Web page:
• I haven’t moved to Mavericks as yet, so my example below applies to Mountain Lion, but should also apply to Mavericks
  • In my example below, my batch file navigates to the required folder, builds and runs my mobile app the iPad Simulator
  • To enable/disable hidden folders and files in Finder, I recommend using Funter or Mountain Tweaks
  • You can’t double click on a hidden file to open it, you need to right-click on the file and select “Open”

Do The Following

  • Open TextEdit and add your commands to it, each command on a new line (See below what I did)

batchfile

  • Save this file and provide a file name without a suffix/file extension (i.e. file name = debugapp) and put it in a folder of your choosing. (e.g. “Users/{username}/Documents/terminalcommands“)
  • Under the “Users/{username}” folder, search for a hidden file called “.bash_profile” and open it
  • NOTE: if you can view hidden files in Finder and you don’t see the “.bash_profile” file, you will need to create it using TextEdit or something similar
  • Next, to add your folder path to the PATH Environment Variable, on a new line, type in export PATH=/Users/{username}/Documents/terminalcommands:$PATH

batchfile2

  • Save and Close
  • Restart Terminal

Test if this worked

  • You can check the $PATH variable by entering echo $PATH in Terminal
  • To run your batch file, simply enter the batch file name (e.g. debugapp) in Terminal
I hope this works for you :)
John
15 Apr 2014
0

Install previous versions of iOS SDK in your current version of Xcode

In some cases, one might be developing for iOS6 and therefore require the iOS6.1 SDK. Xcode 5 however, no longer has the iOS6.1 SDK installed. In this article I’ll show you how to install the iOS6.1 SDK in your current version of Xcode.

Download Xcode 4.6.3 to get the iOS6.1 SDK and Simulator

  • Make sure Xcode is closed. If you are using Appcelerator Titanium, make sure that’s closed as well.
  • Go to Apple’s Developer Center
  • Log into iOS Dev Center (You will need an Apple Developer License for this)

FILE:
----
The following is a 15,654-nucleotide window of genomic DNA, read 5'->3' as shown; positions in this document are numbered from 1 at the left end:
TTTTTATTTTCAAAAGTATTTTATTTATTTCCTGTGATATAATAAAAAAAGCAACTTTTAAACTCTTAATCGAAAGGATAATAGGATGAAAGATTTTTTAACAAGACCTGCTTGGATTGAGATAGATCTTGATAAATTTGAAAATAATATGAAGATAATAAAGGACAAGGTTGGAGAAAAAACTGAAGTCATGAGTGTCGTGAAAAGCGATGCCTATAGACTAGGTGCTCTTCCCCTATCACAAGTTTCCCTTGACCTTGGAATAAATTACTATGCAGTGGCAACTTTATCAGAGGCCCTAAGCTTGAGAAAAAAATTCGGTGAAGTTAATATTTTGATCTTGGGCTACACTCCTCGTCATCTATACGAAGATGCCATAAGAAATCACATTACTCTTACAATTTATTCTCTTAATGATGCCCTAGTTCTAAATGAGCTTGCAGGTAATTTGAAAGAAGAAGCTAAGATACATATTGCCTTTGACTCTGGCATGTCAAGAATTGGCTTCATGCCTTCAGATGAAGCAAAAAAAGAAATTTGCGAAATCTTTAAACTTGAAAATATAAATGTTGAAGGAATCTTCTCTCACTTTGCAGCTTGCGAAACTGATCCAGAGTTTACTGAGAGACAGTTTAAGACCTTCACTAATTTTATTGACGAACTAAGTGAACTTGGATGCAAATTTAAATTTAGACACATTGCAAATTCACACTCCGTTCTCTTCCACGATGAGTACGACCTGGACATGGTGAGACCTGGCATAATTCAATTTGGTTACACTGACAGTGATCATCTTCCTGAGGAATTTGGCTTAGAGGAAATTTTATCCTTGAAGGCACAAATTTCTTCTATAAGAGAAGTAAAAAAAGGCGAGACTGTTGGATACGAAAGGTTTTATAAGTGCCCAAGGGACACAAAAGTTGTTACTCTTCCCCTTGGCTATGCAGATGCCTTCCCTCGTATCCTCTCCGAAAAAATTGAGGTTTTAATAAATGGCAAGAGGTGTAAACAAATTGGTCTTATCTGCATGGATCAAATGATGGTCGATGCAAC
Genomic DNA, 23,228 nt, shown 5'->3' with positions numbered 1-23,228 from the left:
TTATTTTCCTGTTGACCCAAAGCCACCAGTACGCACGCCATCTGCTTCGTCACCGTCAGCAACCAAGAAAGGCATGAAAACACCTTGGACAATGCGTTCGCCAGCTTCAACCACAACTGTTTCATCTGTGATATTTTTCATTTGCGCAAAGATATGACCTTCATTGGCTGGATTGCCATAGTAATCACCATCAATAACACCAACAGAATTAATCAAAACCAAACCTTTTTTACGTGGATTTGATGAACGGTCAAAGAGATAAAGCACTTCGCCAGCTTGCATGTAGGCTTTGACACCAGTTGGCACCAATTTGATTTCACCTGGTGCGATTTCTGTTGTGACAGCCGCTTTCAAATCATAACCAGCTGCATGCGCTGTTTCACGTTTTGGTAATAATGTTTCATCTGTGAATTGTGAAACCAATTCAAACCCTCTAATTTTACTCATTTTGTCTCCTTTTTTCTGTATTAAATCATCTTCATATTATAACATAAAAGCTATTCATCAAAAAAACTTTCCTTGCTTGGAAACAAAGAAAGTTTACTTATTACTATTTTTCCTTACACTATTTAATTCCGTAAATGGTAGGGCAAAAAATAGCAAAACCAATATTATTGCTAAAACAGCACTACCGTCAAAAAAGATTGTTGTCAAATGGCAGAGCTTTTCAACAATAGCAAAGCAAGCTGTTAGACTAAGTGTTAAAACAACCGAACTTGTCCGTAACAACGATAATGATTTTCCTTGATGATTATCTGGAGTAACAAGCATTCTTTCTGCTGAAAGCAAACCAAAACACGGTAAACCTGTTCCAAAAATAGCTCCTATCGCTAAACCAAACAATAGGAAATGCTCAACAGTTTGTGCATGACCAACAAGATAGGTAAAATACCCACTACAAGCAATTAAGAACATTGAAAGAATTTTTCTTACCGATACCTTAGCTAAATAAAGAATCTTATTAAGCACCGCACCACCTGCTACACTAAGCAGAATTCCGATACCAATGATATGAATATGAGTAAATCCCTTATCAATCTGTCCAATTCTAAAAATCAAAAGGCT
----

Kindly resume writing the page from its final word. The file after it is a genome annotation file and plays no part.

• Under Downloads, where it currently shows Xcode 5, Click on “Go to older versions of XCode
  • Let’s say you want the latest iOS6 SDK, that would be XCode 4.6.3. Search for it in the list and download the full Xcode package (about 1.6GB)

xcode463

Install the iOS6.1 SDK and Simulator

  • Once downloaded, double click on the “xxx.dmg” file.
  • Right click on Xcode.app and select “Show Package Contents
  • Navigate to “Contents\Developer\Platforms“.

- When in the Platforms folder, to copy over the iOS 6.1 SDK:

  • In “iPhoneOS.platform\Developer\SDKs”, copy the folder “iPhoneOS6.1.sdk”.
  • In your Finder Window, go to “Applications”.
  • Right click on Xcode.app and select “Show Package Contents”
  • Navigate to “Contents\Developer\Platforms\iPhoneOS.platform\Developer\SDKs”.
  • Paste the “iPhoneOS6.1.sdk” folder.

- When in the Platforms folder, to copy over the iOS 6.1 Simulator:

  • In “iPhoneSimulator.platform\Developer\SDKs”, copy the folder “iPhoneSimulator6.1.sdk”.
  • In your Finder Window, go to “Applications”.
  • Right click on Xcode.app and select “Show Package Contents”
  • Navigate to “Contents\Developer\Platforms\iPhoneSimulator.platform\Developer\SDKs”.
  • Paste the “iPhoneSimulator6.1.sdk” folder.

 Conclusion

That’s it. You can now use iOS6.1 SDK and Simulator as well as whatever current SDK and simulator you had installed.

Till next time, enjoy :)
John
2 Oct 2012
2

The Apple iOS6 Beta Rude Awakening

Hi everyone. This post is a “Good To Know”, but is mainly for those who installed the Beta version of iOS6 a while back.

Yesterday morning I had a Rude Awakening when both my iPad2 and iPhone 4s were deactivated. Now, I’m fairly new to the Apple Developers Program and this was the first time I had a Beta running on my devices. At first I thought it was something related to Apple’s new Terms and Agreement and that they were forcing everyone to re-activate their devices, so I play nice and click on the “Activate” button. Sadly, no matter how many times I try to Activate, I keep getting a message that the Server is unavailable.

Next up, I start mailing around (Because I can’t phone around thanks to been deactivated) to find out if others have this problem. Nope, it’s only me. I immediately knew that it had something to do with me running iOS6 Beta. What concerned me though was that I on numerous occasions checked for updates only for my iPhone and iPad2 to tell me I am up to date. So that’s already 2 misleading messages from Apple. Bleh.

The only good message I got was when I connected to my iTunes. iTunes tells me immediately that my software has expired. Great, so all I need to do is download the new iOS6 Installs and I’ll be sorted. The only problem is that both installs come to 1.8GB in size and I was working remotely on a 3G Internet Account. This meant that I had to spend the entire day without my iPhone and iPad2 which I rely on heavily.

Finally, last night I got home and began downloading the installs (via a 1Meg ADSL Line that should be pumping out 4Megs – Thanks again Telkom).

The end result is that I woke this morning, ran an update on both devices via iTunes Restore and BOOM! All is working again.

I think the bottom line is that had Apple provided intelligent Messages instead of just the general “Cannot connect to server at this time”, I would’ve known from yesterday morning what needed to be done. Furthermore, according to iTunes and my Devices I was already running iOS6 and not iOS6 Beta 3. Had they provided the correct info I would’ve reacted a while ago already. I expect a bit more from Apple.

 

Cheers

John.